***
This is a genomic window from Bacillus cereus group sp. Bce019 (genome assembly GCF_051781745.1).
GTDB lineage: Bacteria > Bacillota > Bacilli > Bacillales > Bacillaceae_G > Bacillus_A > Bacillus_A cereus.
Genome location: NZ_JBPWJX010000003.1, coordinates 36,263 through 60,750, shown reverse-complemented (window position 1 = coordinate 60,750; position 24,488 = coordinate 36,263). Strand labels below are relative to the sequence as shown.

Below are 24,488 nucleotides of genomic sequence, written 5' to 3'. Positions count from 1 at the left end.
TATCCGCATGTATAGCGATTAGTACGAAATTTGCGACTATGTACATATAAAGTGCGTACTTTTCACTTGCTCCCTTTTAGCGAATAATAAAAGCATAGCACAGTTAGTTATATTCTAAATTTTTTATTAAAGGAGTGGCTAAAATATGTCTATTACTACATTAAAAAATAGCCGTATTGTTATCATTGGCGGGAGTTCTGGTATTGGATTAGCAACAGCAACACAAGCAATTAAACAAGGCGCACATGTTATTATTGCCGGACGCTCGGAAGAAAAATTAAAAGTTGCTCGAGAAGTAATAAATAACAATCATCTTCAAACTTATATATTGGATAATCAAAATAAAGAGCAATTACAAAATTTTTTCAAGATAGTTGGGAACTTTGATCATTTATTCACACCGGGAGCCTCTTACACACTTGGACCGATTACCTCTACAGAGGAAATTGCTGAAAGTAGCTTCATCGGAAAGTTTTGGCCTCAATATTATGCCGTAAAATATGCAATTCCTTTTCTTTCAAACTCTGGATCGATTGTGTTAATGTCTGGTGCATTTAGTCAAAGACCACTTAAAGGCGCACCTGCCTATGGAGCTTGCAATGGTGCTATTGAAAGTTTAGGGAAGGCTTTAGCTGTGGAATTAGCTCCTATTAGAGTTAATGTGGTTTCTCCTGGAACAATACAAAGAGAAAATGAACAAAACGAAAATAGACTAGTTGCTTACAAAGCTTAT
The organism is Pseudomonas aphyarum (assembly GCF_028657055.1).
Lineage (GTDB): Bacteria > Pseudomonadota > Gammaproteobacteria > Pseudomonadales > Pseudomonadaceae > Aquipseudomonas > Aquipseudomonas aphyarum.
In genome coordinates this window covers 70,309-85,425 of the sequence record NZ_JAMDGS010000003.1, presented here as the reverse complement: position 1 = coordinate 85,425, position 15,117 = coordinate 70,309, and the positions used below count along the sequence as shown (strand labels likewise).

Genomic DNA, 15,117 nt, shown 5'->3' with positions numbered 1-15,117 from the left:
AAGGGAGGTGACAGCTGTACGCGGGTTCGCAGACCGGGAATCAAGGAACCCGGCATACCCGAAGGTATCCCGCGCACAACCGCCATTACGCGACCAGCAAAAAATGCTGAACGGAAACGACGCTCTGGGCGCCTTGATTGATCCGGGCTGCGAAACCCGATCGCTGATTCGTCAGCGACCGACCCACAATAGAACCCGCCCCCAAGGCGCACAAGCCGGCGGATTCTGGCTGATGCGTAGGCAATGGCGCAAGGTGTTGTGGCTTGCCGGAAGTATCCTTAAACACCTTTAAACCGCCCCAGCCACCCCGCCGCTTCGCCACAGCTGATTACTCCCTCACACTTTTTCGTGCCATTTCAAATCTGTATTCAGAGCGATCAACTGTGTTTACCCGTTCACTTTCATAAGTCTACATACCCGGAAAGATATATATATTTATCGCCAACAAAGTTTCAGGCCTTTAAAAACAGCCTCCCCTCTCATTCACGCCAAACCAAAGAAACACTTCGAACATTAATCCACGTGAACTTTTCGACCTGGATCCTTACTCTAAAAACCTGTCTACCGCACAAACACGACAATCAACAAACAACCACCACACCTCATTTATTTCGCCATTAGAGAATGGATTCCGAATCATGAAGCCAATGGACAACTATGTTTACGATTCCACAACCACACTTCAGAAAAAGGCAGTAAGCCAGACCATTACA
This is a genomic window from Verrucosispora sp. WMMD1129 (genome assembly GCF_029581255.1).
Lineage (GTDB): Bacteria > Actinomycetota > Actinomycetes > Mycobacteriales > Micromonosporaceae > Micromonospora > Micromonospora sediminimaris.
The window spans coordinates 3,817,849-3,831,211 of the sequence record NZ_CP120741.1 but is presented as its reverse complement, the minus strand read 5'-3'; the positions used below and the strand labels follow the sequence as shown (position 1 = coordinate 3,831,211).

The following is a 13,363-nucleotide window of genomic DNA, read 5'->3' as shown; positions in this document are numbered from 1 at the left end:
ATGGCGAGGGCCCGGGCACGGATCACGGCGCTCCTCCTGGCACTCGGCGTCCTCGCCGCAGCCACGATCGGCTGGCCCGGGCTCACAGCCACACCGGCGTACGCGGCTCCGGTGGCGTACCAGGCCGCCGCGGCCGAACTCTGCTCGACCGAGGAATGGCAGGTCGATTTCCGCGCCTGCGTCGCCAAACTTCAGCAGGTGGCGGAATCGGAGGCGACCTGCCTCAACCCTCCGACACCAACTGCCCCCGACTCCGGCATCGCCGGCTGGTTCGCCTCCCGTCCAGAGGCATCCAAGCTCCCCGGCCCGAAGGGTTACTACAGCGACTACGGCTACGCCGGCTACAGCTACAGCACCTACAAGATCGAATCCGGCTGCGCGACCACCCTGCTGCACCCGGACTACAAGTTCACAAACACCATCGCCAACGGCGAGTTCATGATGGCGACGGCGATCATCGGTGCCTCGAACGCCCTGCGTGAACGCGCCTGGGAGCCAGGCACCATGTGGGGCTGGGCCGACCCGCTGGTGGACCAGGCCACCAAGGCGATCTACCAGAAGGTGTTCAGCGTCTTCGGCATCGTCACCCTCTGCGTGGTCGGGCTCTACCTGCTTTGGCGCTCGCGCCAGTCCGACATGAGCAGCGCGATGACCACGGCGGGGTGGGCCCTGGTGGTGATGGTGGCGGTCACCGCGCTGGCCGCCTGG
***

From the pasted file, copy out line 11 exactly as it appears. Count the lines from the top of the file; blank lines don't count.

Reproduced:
This is a genomic window from Verrucosispora sp. WMMD1129 (genome assembly GCF_029581255.1).